Because there are good things to say about him. GWB is by all accounts devoid of racial prejudice in his own dealings, and he showed a consistent will to generously resolve the problem of illegal (for which read: poor Hispanic) immigration to the United States, a token of real leadership and sensible priorities, and something that caused him no end of trouble with his own party. It is not much to your credit if you take a stand that causes you trouble with your enemies: if it causes you trouble with your friends, this is more to the point. (Shades here of PM John Howard and controls on assault weapons, a similarly principled stand for which I hope I have always given him full credit, my general disapproval of the man notwithstanding.) The Bush White House also showed a real commitment to opposing sex-trafficking --- what an earlier generation called “white slavery” --- an issue on which, until the last few years, so-called social progressives have been unacccountably silent.

On a related tack, there was a huge stink a while back when Representative John Lewis issued a warning to John McCain, invoking the name of segregationist Alabama governor George Wallace: everyone thought this was excessive because, well, McCain is pretty clearly no racist. However, there's a sense in which this was the whole point. There was an excellent NYT article the other week by Russ Rymer on “The George Wallace We Forgot”, explaining the relevance of the governor's tragic history, and why Lewis was speaking on good authority:
He [Wallace] might have carried a tolerant message into the Alabama governor’s mansion in 1958, but he lost the race after spurning the support of the Ku Klux Klan (which then backed his primary opponent, John Patterson) and being endorsed by the National Association for the Advancement of Colored People. Sadly for Wallace’s state, his region, his nation and himself, he did not respond as John Lewis did after his defeat by Carmichael. Mr. Lewis, whenever confronted with calls to divisiveness, chose to redouble his commitment to reason and tolerance. After his loss to Mr. Patterson, Wallace is said to have turned to an aide and declared, “I was out-niggered ... and I’ll never be out-niggered again.”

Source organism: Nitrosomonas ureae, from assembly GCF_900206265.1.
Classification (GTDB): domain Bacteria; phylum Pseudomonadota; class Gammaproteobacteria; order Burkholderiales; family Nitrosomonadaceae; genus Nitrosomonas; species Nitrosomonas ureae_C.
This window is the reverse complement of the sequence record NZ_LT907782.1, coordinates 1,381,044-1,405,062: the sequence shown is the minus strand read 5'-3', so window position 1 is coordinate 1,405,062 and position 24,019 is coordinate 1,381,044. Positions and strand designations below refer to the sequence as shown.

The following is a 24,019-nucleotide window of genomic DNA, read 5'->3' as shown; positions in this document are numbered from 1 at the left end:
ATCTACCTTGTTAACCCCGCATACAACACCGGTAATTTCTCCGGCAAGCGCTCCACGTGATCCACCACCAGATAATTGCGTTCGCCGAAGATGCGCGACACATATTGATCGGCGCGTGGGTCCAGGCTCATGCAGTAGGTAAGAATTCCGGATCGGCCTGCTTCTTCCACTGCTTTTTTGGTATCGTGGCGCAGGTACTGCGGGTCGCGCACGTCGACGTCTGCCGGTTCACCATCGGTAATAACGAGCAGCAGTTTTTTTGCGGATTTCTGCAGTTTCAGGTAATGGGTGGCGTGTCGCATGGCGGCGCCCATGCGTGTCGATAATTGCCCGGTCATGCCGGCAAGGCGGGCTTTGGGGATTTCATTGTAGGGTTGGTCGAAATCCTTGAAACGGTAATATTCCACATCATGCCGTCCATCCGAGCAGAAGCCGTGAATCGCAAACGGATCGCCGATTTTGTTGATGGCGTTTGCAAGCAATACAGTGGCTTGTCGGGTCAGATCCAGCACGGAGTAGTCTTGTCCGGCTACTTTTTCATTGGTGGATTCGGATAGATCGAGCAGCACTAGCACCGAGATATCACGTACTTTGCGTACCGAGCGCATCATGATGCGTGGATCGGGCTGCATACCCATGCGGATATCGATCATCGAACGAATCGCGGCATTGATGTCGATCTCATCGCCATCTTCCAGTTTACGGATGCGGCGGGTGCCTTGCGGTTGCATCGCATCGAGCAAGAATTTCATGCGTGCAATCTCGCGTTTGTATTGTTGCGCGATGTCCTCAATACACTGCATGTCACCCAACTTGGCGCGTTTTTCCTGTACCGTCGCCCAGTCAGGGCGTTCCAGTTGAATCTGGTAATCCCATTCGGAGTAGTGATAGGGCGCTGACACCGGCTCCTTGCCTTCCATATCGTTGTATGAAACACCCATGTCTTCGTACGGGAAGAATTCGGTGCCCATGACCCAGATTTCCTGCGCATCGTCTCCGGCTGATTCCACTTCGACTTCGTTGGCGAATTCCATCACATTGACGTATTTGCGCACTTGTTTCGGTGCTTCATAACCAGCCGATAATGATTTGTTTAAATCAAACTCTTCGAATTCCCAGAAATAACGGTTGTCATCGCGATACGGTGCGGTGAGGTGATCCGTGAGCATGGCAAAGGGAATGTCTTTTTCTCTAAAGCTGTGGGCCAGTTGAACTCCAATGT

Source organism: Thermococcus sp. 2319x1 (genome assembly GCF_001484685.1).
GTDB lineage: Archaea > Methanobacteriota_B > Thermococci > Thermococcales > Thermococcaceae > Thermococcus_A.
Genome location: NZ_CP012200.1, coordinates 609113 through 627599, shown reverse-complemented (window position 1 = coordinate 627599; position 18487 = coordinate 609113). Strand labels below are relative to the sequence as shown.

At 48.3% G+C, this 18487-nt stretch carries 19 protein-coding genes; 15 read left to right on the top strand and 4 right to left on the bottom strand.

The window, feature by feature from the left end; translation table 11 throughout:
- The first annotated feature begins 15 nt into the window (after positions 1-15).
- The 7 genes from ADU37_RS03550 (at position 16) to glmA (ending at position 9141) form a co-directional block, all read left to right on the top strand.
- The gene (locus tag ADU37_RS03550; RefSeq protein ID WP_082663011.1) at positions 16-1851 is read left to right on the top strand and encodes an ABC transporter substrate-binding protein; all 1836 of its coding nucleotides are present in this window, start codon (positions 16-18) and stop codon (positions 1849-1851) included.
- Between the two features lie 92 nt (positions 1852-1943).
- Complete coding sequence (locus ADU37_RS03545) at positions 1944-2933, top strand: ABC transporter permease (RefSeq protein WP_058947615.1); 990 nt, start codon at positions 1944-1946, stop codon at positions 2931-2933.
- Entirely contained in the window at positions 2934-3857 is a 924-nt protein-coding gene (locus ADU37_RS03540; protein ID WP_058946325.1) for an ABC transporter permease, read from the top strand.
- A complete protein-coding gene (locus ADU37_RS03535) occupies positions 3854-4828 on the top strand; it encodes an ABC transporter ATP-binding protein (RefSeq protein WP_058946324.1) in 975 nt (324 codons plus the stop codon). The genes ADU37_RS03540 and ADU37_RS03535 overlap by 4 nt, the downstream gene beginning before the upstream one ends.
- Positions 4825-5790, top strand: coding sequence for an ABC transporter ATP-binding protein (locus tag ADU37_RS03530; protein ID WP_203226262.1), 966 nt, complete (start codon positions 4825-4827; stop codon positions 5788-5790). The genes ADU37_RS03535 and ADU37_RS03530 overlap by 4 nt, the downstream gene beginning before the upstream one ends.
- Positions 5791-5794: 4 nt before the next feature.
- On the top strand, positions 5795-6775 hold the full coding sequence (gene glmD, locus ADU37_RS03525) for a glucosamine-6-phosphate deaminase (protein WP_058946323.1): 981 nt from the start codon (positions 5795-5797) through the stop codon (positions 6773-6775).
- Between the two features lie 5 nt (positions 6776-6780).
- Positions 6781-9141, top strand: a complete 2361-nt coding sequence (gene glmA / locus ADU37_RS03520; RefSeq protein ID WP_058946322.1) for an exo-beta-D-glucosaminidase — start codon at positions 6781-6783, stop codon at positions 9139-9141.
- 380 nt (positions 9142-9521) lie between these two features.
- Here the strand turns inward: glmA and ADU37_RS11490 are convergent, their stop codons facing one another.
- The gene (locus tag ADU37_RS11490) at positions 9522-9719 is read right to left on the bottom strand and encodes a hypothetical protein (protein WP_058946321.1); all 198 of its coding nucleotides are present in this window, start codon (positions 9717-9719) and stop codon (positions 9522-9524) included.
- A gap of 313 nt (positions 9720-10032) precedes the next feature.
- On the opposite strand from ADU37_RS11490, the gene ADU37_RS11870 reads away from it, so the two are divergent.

After Wallace finally won the governorship in 1962, his administration was never as race-hostile as his campaign appeals implied; black leaders found his office door open, and often his mind, too. But he would eternally pay the price for the methods he used to gain that office.
Albeit that politics is the art of the possible, there are some movements and tendencies with which no accomodation can be reached, and the writer paints an awful portrait of a reasonable man forced to retreat in dismay, and disarray, by a storm of race-hatred which he did not truly share, but which he had helped to unleash by his pandering. And now, his name is a byword. It's a sad fate, and something you might wish to be warned about: this, Rymer claims, is what Lewis was trying to do.

Sunday, 2 November 2008

Apart from the election

In spare moments this last month, when not following the presidential election, I have been reading Byron Smith on studying ethics

and the New York Times:
On tainted milk ... 150 years ago
On Warren E. Buffett and the market crisis ... 101 years ago
On the seen versus the unseen, in health (read to the end ...)
On French Muslims in Catholic schools
On the Popularity of Steampunk (following a link)
On a long-serving Republican retiring from the House
On developing a healthier food economy
On letting the bedbugs bite, and on blood, more generally;

its columnist David Brooks, on “The Class War Before Palin”;

and the magazine, discussing When Judges Make Foreign Policy, including the following wonderful snippet:
The Bush administration, through its characteristic combination of boldness, historical ambition and operational incompetence, has given sovereignty a bad name, much as it has for unilateralism. But the constitutional principle here is actually one that most liberals also fully embrace: namely, the principle of democracy.

International law, as even its staunchest defenders must acknowledge, often fails to accord with democratic principle...
I have also been enjoying (thanks AJB for the link) John Cleese, on genes